Mortgages To Become More Stressful In 2018
November 29, 2017
In this day and age when stress pervades our lives more than ever we bring prospective homebuyers even more stress courtesy of big brother The Office of the Superintendent of Financial Institutions (OSFI; an independent agency of the Government of Canada and the sole regulator of banks in Canada. OSFI was established in 1987 "to contribute to public confidence in the Canadian financial system".
OSFI has largely flown under the radar when it comes to Canada's turbulent real estate market. All that changed on October 17th when OSFI announced new guidelines, including a "stress test" for uninsured mortgages. Approximately 46% of mortgages in Canada are uninsured therefore impacting thousands of potential homebuyers. What is an uninsured mortgage ? Simply put an uninsured mortgage is when a buyer has a downpayment of more than 20 per cent of a home's value – and therefore does not need mortgage insurance.
Unlike a visit to your doctor for a stress test when taking the new OSFI stress test you will not even break a sweat. But the test might leave a bad odour afterwards when you get the results back. Essentially this is no gimme test for homebuyers who now must be able to show that they can qualify for their mortgage at a rate to be greater than the five year benchmark rate published by the Bank of Canada or the contractual mortgage rate +2%. Essentially OSFI wants Buyers to prove they could still afford their mortgage payments if interest rates were to rise two percentage points higher than the rate they negotiated.
It is the +2% that is the kicker here and will make it that much harder for prospective homebuyers to meet loan-to-value (LTV) lending ratios necessary to qualify for a mortgage. The new OSFI "stress test" will come into effect on January 1, 2018, and applies to all federally regulated financial institutions. OSFI Superintendent Jeremy Rudin say these mortgage revisions "will provide a strong and prudent regulatory regime for residential mortgage underwriting in Canada.”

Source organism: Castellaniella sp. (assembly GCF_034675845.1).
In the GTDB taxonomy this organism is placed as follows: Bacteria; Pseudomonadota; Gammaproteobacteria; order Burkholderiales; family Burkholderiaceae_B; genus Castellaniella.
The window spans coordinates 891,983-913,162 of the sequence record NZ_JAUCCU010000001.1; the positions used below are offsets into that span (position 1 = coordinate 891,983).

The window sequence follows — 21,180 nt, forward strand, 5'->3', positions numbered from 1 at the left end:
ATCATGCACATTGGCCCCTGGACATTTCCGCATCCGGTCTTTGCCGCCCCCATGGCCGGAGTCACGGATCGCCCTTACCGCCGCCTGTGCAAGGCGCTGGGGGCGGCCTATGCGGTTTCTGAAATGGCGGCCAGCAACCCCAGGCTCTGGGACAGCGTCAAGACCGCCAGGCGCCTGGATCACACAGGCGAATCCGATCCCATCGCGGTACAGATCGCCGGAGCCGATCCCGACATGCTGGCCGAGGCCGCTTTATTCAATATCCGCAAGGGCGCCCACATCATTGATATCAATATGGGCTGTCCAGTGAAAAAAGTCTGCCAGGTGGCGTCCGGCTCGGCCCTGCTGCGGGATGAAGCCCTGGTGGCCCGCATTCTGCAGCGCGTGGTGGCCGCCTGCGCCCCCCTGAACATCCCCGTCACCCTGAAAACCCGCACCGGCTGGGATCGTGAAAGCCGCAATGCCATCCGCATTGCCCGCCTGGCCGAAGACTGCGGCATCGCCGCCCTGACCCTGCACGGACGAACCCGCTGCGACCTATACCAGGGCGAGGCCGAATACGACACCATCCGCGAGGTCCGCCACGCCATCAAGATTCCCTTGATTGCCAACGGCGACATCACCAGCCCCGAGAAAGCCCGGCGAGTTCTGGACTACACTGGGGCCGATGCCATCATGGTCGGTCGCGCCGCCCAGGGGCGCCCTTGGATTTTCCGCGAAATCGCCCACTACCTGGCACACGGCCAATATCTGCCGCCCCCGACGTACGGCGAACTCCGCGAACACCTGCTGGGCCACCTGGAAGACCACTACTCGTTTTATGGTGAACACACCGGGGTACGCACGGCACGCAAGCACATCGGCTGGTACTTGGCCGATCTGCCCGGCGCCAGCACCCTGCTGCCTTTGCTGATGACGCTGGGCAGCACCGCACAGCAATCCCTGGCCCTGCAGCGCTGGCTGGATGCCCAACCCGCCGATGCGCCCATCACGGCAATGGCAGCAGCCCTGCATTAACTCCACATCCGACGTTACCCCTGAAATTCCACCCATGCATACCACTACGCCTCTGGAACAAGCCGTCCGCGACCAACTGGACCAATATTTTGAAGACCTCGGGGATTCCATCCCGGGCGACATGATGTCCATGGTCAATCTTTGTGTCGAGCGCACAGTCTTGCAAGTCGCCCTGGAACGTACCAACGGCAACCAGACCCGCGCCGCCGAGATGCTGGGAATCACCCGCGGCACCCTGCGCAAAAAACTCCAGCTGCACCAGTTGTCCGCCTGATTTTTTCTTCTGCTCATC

All of this is well and fine but what about the homebuyer who had their heart set on buying their first home or moving up to a larger home and now may fail to qualify under the new stricter guidelines. Well for some of the more fortunate buyers there is always the Bank of Mom and Dad (BOMAD) who may be willing to act as a co-borrower on title. Failing this option Buyers may have to turn to Mortgage Investment Corporations (MICs) and Private lenders who are not subject to the new lending guidelines but will charge much higher interest rates.
How will this new lending criteria impact the Toronto real estate market. It is hard to say. One would think that if a homebuyer has a downpayment in excess of 20% then they have many more options to play. Will more buyers start choosing lower term mortgages to qualify with better rates ? This may be very risky as the new guidelines suggest mortgages are going to rise sooner than later and quite possibly as much as 2 percentage points.
To be sure OSFI's 'better to be safe than sorry' guidelines will make it harder for Canadians to buy homes but in the overall picture the new mortgage stress test should not deter most homebuyers. The 2018 Toronto real estate market may not be as robust as 2017 but in a more steady as she goes approach 2018 should be a healthy market with reasonable price gains and a very balanced market where there are way more winners than losers.
David Dunkelman, Broker, Royal Lepage Signature Realty, (Office) 416-443-0300, (Cell) 416-726-6574, email: firstname.lastname@example.org, www.realestatewithdavid.com